Regular Acne: Treatments include over-the-counter creams, gels, and cleansers with ingredients like benzoyl peroxide or salicylic acid. For severe cases, a dermatologist may prescribe stronger medications like isotretinoin.
    Fungal Acne: Antifungal treatments like ketoconazole shampoos, creams, or lotions can be effective. Maintaining good skin hygiene and using non-comedogenic products also helps.

How to Get rid of It

To treat fungal acne, you’ll need special antifungal products, like shampoos or creams that have ingredients like ketoconazole or pyrithione zinc. It is necessary to keep your skin dry and clean. Wash your face and body regularly, especially after sweating, and use mild products that won’t clog your pores.

Treatment with topical and oral anti-fungal medications like :

  1. Ketoconazole cream, shampoo, and tablets (Extina)
  2. Clotrimazole cream (Mycelex, Lotrimin AF)
  3. Ciclopirox cream and shampoo (Loprox, Penlac)
  4. Fluconazole tablets (Diflucan)
  5. Itraconazole tablets (Sporanox)

If you suspect you have fungal acne and regular treatments aren’t working, it’s a good idea to see a dermatologist. They can give you stronger medicines to clear it up and help you with tips to manage your skin and prevent it from coming back.

Fungal acne treatment at home

So how to get rid of fungal acne? Medications and Lifestyle modifications are the best ways to get rid of fungal acne. To treat fungal acne you can follow these simple steps:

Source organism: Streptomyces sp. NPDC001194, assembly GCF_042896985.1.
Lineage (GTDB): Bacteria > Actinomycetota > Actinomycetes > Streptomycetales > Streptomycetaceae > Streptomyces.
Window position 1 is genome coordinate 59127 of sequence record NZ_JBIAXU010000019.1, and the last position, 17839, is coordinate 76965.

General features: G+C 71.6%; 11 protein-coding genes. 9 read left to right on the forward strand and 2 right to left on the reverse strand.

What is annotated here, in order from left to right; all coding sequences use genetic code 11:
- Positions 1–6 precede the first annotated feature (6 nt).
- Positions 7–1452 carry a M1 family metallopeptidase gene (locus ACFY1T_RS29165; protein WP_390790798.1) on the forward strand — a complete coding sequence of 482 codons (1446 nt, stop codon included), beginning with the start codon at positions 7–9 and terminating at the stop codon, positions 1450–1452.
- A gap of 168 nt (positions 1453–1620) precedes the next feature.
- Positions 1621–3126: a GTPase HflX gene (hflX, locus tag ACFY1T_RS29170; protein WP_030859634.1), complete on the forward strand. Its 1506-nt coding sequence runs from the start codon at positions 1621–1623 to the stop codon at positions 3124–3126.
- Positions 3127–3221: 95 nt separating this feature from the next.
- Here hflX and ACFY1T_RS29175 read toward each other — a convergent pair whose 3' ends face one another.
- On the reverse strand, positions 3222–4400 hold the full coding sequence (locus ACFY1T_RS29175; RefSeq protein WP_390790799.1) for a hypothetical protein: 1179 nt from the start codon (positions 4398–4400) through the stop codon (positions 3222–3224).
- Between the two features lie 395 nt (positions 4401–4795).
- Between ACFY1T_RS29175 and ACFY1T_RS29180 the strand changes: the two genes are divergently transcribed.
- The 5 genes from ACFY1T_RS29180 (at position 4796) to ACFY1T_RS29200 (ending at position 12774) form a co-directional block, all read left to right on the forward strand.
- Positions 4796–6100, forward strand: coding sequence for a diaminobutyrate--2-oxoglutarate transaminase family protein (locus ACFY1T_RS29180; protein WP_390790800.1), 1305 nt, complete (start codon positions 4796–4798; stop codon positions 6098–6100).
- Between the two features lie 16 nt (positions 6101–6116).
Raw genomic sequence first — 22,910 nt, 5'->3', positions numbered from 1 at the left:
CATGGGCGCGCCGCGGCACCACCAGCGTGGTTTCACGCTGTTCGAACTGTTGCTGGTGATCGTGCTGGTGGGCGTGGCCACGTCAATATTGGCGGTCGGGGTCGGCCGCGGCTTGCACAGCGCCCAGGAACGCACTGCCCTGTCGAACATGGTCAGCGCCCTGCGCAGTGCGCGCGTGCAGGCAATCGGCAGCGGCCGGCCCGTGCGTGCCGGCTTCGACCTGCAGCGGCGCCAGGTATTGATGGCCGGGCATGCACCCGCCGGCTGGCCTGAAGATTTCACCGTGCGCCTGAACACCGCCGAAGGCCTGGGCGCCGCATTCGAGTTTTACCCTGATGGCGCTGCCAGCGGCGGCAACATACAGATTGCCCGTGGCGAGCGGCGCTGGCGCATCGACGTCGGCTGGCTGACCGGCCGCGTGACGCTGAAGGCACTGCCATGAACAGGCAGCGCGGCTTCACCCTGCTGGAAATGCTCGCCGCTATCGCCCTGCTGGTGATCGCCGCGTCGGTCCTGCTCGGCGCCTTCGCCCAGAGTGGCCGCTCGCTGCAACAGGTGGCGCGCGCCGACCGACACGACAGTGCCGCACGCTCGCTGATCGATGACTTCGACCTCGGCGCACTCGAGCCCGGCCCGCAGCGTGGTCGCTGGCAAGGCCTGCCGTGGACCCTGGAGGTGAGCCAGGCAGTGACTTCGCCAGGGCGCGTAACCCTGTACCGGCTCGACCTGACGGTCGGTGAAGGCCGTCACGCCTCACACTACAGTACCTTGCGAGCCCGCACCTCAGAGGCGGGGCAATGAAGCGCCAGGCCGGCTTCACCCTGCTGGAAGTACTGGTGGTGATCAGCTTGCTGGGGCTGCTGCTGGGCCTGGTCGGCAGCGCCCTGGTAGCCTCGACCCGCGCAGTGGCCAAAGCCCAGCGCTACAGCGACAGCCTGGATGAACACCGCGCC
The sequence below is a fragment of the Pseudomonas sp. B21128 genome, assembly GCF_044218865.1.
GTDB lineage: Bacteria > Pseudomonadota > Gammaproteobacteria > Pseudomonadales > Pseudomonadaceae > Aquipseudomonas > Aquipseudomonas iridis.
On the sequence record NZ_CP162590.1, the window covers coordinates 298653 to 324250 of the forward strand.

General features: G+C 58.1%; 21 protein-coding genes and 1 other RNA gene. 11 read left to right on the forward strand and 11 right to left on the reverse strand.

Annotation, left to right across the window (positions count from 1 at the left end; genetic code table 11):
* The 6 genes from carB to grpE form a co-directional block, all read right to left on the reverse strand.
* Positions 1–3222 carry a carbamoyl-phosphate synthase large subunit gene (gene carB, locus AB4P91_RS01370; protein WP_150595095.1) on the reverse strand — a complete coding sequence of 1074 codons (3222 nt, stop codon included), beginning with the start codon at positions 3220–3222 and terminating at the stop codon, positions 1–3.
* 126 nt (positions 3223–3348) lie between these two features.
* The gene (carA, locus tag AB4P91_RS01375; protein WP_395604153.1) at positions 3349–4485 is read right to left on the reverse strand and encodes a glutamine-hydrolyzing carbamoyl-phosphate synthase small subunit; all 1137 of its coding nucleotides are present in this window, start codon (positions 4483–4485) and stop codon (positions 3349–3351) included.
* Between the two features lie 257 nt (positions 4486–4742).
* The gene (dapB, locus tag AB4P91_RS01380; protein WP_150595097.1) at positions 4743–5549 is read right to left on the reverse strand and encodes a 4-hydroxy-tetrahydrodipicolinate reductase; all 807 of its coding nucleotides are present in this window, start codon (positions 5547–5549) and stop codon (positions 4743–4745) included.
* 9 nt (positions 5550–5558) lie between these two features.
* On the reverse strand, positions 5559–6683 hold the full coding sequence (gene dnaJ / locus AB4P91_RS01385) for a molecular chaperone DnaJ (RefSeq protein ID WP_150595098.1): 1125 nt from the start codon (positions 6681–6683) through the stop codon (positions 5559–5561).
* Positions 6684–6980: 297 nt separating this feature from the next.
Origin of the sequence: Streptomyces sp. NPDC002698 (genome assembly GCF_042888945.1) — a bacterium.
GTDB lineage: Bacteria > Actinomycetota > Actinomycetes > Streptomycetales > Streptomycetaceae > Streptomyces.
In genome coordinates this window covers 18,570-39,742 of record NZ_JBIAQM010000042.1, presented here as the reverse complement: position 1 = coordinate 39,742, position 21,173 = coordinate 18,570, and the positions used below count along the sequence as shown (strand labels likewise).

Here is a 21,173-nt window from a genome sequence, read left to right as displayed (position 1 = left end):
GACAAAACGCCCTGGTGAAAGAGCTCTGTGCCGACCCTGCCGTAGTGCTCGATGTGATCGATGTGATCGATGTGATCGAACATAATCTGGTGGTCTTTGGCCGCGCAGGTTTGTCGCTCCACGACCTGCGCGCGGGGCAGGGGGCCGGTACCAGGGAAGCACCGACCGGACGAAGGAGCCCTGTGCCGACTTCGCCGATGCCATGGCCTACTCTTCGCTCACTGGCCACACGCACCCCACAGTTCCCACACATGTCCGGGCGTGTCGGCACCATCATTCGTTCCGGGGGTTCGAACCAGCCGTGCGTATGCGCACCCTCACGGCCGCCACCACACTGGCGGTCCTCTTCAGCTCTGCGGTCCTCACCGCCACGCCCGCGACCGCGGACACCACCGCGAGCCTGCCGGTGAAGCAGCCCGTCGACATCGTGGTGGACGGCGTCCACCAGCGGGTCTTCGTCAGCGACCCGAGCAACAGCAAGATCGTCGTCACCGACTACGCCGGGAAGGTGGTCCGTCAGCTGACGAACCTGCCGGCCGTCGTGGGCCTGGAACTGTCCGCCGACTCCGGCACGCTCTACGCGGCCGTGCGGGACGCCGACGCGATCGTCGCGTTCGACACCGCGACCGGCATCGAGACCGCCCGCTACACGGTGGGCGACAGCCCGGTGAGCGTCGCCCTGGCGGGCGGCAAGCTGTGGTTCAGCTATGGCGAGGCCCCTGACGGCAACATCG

1. Keep Your Skin Clean and Dry:
    Wash the affected areas with a gentle cleanser twice a day to remove dirt, sweat, and oil. Use a clean piece of cloth (towel) to dry your skin
  2. Use Antifungal Products:
    • Look for products with antifungal ingredients like ketoconazole or pyrithione zinc. These can help fight the excess yeast on your skin. Use them as directed.
  3. Avoid Oily Products:
    Stay away from oily or greasy lotions, moisturizers, and sunscreens. These can worsen fungal acne by providing more food for the yeast.
  4. Avoid Heavy Makeup:
    Skip heavy makeup or thick lotions that could clog your pores. Opt for oil-free, non-comedogenic products.
  5. Change Bedding and Clothes:
    Change your pillowcases, bedsheets, and clothes regularly, especially if you sweat a lot. Fungi love warm and moist environments.
  6. Let Your Skin Breathe:
    Wearing loose-fitted clothes i.e. breathable clothes made of natural fabrics like cotton also helps in reducing sweating and irritation.
  7. Consult a Dermatologist:
    If the fungal acne persists or gets worse, consider seeing a dermatologist. They can provide stronger antifungal treatments and personalized advice.
  8. Be Patient and Consistent:
    Treating fungal acne takes time. Be patient and consistent with your routine, and you should see improvement over time.

By following these steps and keeping your skin clean and dry, you can effectively manage and treat fungal acne.
Remember, consistency is key in treating fungal acne. Stick to your routine, and keep yourself clean as Self Preening and grooming is a necessity, and you’ll see improvements in your skin over time.

2 thoughts on “Fungal Acne (Malassezia) – Signs, Symptoms, and Diagnosis”